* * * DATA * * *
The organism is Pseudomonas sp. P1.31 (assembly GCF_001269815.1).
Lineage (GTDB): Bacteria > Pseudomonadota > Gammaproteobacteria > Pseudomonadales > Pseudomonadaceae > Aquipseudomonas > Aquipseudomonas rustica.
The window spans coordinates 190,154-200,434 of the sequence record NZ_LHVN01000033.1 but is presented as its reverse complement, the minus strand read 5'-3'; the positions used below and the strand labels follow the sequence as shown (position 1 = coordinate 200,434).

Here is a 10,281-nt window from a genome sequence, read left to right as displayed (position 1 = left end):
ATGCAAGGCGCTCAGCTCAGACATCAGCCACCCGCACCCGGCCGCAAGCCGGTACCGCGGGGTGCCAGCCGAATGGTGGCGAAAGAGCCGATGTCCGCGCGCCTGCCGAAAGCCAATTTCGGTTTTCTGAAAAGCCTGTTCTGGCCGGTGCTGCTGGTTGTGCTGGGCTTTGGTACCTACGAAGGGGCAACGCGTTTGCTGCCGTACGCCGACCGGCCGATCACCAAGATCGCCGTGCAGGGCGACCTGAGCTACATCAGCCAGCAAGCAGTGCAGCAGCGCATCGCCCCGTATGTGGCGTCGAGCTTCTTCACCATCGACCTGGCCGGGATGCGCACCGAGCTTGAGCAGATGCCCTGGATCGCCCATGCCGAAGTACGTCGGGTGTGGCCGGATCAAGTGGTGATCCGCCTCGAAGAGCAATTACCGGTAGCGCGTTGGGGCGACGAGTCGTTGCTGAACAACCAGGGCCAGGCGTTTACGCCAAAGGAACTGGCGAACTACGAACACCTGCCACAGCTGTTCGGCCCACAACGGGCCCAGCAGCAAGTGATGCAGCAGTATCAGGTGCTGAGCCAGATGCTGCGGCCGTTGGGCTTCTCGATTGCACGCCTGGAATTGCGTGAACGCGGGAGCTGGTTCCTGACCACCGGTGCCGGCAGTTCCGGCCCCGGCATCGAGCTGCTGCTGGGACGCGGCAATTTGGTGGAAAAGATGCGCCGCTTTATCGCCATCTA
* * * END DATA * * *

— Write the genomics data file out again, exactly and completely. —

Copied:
The organism is Pseudomonas sp. P1.31 (assembly GCF_001269815.1).
Lineage (GTDB): Bacteria > Pseudomonadota > Gammaproteobacteria > Pseudomonadales > Pseudomonadaceae > Aquipseudomonas > Aquipseudomonas rustica.
The window spans coordinates 190,154-200,434 of the sequence record NZ_LHVN01000033.1 but is presented as its reverse complement, the minus strand read 5'-3'; the positions used below and the strand labels follow the sequence as shown (position 1 = coordinate 200,434).

Here is a 10,281-nt window from a genome sequence, read left to right as displayed (position 1 = left end):
ATGCAAGGCGCTCAGCTCAGACATCAGCCACCCGCACCCGGCCGCAAGCCGGTACCGCGGGGTGCCAGCCGAATGGTGGCGAAAGAGCCGATGTCCGCGCGCCTGCCGAAAGCCAATTTCGGTTTTCTGAAAAGCCTGTTCTGGCCGGTGCTGCTGGTTGTGCTGGGCTTTGGTACCTACGAAGGGGCAACGCGTTTGCTGCCGTACGCCGACCGGCCGATCACCAAGATCGCCGTGCAGGGCGACCTGAGCTACATCAGCCAGCAAGCAGTGCAGCAGCGCATCGCCCCGTATGTGGCGTCGAGCTTCTTCACCATCGACCTGGCCGGGATGCGCACCGAGCTTGAGCAGATGCCCTGGATCGCCCATGCCGAAGTACGTCGGGTGTGGCCGGATCAAGTGGTGATCCGCCTCGAAGAGCAATTACCGGTAGCGCGTTGGGGCGACGAGTCGTTGCTGAACAACCAGGGCCAGGCGTTTACGCCAAAGGAACTGGCGAACTACGAACACCTGCCACAGCTGTTCGGCCCACAACGGGCCCAGCAGCAAGTGATGCAGCAGTATCAGGTGCTGAGCCAGATGCTGCGGCCGTTGGGCTTCTCGATTGCACGCCTGGAATTGCGTGAACGCGGGAGCTGGTTCCTGACCACCGGTGCCGGCAGTTCCGGCCCCGGCATCGAGCTGCTGCTGGGACGCGGCAATTTGGTGGAAAAGATGCGCCGCTTTATCGCCATCTA